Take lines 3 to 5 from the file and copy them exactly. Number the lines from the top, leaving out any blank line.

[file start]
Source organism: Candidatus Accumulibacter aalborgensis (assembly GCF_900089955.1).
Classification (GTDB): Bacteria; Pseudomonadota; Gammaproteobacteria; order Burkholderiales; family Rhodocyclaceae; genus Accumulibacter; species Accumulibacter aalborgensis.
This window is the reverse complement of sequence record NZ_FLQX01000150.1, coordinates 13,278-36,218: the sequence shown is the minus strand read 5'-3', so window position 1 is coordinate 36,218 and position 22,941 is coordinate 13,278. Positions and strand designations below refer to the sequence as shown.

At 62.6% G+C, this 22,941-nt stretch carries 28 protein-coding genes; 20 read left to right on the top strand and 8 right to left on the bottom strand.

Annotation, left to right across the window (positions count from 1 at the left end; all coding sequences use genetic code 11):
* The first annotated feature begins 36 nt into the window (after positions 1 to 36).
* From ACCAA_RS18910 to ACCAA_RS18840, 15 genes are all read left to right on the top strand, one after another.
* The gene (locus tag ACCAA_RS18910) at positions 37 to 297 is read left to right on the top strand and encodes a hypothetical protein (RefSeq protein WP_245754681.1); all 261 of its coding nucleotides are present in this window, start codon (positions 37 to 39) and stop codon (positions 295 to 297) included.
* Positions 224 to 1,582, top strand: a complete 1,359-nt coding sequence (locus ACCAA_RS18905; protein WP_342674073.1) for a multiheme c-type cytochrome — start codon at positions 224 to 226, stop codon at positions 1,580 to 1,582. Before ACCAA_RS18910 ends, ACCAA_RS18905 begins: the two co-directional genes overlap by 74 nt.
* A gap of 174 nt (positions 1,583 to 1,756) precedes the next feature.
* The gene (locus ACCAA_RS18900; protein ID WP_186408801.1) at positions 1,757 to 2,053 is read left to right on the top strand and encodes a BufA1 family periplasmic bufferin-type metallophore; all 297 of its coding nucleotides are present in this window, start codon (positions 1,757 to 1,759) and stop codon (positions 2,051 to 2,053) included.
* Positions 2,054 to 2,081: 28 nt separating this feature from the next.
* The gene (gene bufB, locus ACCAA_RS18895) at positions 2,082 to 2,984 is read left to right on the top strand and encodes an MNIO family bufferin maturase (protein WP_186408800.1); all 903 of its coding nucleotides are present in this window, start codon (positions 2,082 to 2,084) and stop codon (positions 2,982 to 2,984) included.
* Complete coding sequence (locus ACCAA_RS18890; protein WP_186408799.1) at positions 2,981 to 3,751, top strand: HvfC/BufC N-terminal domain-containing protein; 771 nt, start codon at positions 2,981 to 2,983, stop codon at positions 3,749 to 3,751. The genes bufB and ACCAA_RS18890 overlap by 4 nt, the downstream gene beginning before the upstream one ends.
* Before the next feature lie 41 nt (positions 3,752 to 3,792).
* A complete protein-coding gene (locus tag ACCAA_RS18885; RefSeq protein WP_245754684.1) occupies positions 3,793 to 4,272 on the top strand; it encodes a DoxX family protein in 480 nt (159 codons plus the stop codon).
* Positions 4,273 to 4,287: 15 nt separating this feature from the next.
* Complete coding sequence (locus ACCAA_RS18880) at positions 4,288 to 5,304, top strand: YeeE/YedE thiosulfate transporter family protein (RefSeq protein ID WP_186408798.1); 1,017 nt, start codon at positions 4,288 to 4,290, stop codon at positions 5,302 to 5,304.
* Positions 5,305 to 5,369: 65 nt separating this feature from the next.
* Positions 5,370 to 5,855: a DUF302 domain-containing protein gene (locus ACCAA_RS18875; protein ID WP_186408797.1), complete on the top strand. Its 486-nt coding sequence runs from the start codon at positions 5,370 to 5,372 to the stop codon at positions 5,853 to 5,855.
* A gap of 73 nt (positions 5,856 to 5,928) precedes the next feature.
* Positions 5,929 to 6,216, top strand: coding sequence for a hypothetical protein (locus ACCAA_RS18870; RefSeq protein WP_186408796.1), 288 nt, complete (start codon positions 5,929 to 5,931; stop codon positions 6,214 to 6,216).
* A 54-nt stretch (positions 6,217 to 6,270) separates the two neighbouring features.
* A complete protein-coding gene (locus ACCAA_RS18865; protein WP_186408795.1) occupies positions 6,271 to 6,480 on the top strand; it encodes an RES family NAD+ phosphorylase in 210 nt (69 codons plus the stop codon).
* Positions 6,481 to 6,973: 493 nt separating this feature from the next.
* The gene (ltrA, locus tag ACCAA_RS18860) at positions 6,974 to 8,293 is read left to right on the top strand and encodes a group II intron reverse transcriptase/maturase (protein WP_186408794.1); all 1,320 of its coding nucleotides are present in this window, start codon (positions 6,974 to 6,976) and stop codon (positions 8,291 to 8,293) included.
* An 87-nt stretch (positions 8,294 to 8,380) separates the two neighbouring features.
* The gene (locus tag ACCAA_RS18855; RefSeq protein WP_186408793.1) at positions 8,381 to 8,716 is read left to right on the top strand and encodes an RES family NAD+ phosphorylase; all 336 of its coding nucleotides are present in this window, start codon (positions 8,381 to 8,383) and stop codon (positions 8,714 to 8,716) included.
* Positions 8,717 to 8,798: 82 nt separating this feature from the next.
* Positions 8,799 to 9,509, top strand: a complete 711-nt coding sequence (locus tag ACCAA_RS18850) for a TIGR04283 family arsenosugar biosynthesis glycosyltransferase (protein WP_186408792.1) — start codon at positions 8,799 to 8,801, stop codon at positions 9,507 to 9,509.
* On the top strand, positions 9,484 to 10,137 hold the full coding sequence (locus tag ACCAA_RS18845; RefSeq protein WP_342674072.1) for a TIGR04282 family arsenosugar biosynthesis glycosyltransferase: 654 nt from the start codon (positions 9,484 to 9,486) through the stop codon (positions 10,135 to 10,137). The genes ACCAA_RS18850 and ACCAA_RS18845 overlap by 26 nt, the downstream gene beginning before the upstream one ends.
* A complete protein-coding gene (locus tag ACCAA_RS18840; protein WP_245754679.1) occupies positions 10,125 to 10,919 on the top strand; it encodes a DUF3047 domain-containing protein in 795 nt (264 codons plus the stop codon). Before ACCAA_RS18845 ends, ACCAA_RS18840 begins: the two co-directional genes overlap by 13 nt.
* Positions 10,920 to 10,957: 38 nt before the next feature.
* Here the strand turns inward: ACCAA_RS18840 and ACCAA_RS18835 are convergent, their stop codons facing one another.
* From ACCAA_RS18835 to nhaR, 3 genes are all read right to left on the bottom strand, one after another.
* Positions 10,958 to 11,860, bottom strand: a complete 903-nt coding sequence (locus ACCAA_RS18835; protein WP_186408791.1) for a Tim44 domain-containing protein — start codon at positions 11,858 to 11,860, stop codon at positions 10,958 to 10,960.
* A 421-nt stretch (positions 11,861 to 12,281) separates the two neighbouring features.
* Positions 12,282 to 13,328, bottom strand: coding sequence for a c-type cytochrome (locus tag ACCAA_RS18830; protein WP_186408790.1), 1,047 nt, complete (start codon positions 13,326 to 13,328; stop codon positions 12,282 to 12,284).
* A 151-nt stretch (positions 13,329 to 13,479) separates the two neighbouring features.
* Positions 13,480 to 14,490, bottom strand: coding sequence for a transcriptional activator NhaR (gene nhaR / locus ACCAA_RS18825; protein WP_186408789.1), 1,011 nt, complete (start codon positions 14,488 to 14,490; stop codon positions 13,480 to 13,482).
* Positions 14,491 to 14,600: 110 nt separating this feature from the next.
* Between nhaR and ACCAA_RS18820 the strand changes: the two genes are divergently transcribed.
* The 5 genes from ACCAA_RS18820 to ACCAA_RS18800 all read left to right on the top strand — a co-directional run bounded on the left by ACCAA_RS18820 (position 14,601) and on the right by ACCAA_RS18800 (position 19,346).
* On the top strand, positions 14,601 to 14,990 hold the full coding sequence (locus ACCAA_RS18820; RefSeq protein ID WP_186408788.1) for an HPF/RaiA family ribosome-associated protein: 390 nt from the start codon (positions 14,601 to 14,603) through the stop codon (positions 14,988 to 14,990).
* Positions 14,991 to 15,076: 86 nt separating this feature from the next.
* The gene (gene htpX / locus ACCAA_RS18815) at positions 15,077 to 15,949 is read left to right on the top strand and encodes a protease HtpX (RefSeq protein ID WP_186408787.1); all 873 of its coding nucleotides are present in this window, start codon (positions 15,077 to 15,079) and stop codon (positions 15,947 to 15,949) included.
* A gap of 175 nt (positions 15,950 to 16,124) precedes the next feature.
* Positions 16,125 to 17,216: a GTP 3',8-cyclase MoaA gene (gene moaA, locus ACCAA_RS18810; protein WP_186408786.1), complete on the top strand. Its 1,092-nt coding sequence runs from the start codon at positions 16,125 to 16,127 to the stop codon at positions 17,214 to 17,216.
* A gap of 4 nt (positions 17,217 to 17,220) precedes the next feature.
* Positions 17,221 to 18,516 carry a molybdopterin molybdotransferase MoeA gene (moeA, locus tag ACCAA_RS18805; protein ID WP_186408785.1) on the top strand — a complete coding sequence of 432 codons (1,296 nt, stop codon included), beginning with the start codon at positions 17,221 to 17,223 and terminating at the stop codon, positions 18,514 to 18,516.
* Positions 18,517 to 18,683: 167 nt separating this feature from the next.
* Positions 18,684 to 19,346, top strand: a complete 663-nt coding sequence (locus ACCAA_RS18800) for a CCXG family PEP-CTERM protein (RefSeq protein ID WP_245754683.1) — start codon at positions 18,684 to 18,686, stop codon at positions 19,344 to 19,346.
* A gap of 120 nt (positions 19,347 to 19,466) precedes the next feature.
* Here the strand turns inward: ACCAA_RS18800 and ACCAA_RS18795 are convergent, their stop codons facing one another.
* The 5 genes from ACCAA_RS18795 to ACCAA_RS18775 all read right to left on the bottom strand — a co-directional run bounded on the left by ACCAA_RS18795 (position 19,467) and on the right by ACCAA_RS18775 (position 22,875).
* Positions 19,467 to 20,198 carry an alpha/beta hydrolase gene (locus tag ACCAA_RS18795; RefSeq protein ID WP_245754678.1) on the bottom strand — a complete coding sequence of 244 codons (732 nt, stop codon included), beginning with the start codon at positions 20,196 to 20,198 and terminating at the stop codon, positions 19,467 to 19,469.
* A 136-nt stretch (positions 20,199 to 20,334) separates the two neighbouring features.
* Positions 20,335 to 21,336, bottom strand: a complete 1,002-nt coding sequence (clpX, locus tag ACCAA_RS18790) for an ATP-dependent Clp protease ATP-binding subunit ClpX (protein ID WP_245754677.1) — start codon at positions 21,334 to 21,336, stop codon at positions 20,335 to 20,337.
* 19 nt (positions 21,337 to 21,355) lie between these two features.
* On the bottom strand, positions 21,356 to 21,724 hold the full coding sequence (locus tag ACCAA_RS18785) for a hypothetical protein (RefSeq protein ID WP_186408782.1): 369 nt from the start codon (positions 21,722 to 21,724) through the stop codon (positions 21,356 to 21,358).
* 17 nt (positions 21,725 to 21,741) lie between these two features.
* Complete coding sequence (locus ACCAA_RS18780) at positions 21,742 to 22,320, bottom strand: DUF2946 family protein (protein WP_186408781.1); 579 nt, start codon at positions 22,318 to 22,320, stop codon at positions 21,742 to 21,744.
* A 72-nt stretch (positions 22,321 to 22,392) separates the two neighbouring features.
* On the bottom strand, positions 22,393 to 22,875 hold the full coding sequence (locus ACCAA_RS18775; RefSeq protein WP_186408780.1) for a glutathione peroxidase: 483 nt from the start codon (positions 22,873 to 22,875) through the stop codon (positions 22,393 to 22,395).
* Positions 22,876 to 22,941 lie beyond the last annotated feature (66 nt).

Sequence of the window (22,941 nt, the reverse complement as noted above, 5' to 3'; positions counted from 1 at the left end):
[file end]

This window is the reverse complement of sequence record NZ_FLQX01000150.1, coordinates 13,278-36,218: the sequence shown is the minus strand read 5'-3', so window position 1 is coordinate 36,218 and position 22,941 is coordinate 13,278. Positions and strand designations below refer to the sequence as shown.

At 62.6% G+C, this 22,941-nt stretch carries 28 protein-coding genes; 20 read left to right on the top strand and 8 right to left on the bottom strand.

Annotation, left to right across the window (positions count from 1 at the left end; all coding sequences use genetic code 11):